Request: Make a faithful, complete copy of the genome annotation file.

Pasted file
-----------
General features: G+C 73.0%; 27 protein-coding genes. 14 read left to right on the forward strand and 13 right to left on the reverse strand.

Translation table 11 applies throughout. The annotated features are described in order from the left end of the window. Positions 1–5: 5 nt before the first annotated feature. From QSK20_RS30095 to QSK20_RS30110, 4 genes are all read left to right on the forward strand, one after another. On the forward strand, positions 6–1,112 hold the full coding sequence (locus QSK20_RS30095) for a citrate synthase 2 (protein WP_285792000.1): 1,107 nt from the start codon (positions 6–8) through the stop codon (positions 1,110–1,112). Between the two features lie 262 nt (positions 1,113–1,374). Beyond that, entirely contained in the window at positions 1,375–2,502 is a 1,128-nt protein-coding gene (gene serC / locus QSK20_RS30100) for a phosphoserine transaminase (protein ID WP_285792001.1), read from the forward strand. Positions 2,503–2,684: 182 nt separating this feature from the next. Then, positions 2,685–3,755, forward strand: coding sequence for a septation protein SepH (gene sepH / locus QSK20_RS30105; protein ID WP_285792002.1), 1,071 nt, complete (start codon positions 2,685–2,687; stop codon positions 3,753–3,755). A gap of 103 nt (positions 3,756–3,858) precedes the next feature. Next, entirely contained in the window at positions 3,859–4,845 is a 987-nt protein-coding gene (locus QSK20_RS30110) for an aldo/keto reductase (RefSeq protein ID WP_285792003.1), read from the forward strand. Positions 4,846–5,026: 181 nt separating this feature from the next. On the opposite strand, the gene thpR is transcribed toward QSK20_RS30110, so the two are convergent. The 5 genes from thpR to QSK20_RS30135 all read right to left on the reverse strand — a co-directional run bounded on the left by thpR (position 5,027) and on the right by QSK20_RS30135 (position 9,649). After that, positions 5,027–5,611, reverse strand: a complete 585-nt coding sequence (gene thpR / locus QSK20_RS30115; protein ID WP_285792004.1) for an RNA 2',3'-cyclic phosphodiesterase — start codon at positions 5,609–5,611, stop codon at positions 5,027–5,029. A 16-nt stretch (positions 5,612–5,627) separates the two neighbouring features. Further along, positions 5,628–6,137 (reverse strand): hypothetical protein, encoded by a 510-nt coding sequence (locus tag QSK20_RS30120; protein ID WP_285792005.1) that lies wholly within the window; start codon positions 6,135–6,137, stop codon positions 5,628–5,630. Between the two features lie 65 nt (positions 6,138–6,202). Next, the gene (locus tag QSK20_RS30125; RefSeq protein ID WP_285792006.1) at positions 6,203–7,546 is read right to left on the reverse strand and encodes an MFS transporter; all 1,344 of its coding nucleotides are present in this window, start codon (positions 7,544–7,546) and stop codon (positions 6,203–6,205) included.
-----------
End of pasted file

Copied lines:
General features: G+C 73.0%; 27 protein-coding genes. 14 read left to right on the forward strand and 13 right to left on the reverse strand.

Translation table 11 applies throughout. The annotated features are described in order from the left end of the window. Positions 1–5: 5 nt before the first annotated feature. From QSK20_RS30095 to QSK20_RS30110, 4 genes are all read left to right on the forward strand, one after another. On the forward strand, positions 6–1,112 hold the full coding sequence (locus QSK20_RS30095) for a citrate synthase 2 (protein WP_285792000.1): 1,107 nt from the start codon (positions 6–8) through the stop codon (positions 1,110–1,112). Between the two features lie 262 nt (positions 1,113–1,374). Beyond that, entirely contained in the window at positions 1,375–2,502 is a 1,128-nt protein-coding gene (gene serC / locus QSK20_RS30100) for a phosphoserine transaminase (protein ID WP_285792001.1), read from the forward strand. Positions 2,503–2,684: 182 nt separating this feature from the next. Then, positions 2,685–3,755, forward strand: coding sequence for a septation protein SepH (gene sepH / locus QSK20_RS30105; protein ID WP_285792002.1), 1,071 nt, complete (start codon positions 2,685–2,687; stop codon positions 3,753–3,755). A gap of 103 nt (positions 3,756–3,858) precedes the next feature. Next, entirely contained in the window at positions 3,859–4,845 is a 987-nt protein-coding gene (locus QSK20_RS30110) for an aldo/keto reductase (RefSeq protein ID WP_285792003.1), read from the forward strand. Positions 4,846–5,026: 181 nt separating this feature from the next. On the opposite strand, the gene thpR is transcribed toward QSK20_RS30110, so the two are convergent. The 5 genes from thpR to QSK20_RS30135 all read right to left on the reverse strand — a co-directional run bounded on the left by thpR (position 5,027) and on the right by QSK20_RS30135 (position 9,649). After that, positions 5,027–5,611, reverse strand: a complete 585-nt coding sequence (gene thpR / locus QSK20_RS30115; protein ID WP_285792004.1) for an RNA 2',3'-cyclic phosphodiesterase — start codon at positions 5,609–5,611, stop codon at positions 5,027–5,029. A 16-nt stretch (positions 5,612–5,627) separates the two neighbouring features. Further along, positions 5,628–6,137 (reverse strand): hypothetical protein, encoded by a 510-nt coding sequence (locus tag QSK20_RS30120; protein ID WP_285792005.1) that lies wholly within the window; start codon positions 6,135–6,137, stop codon positions 5,628–5,630. Between the two features lie 65 nt (positions 6,138–6,202). Next, the gene (locus tag QSK20_RS30125; RefSeq protein ID WP_285792006.1) at positions 6,203–7,546 is read right to left on the reverse strand and encodes an MFS transporter; all 1,344 of its coding nucleotides are present in this window, start codon (positions 7,544–7,546) and stop codon (positions 6,203–6,205) included.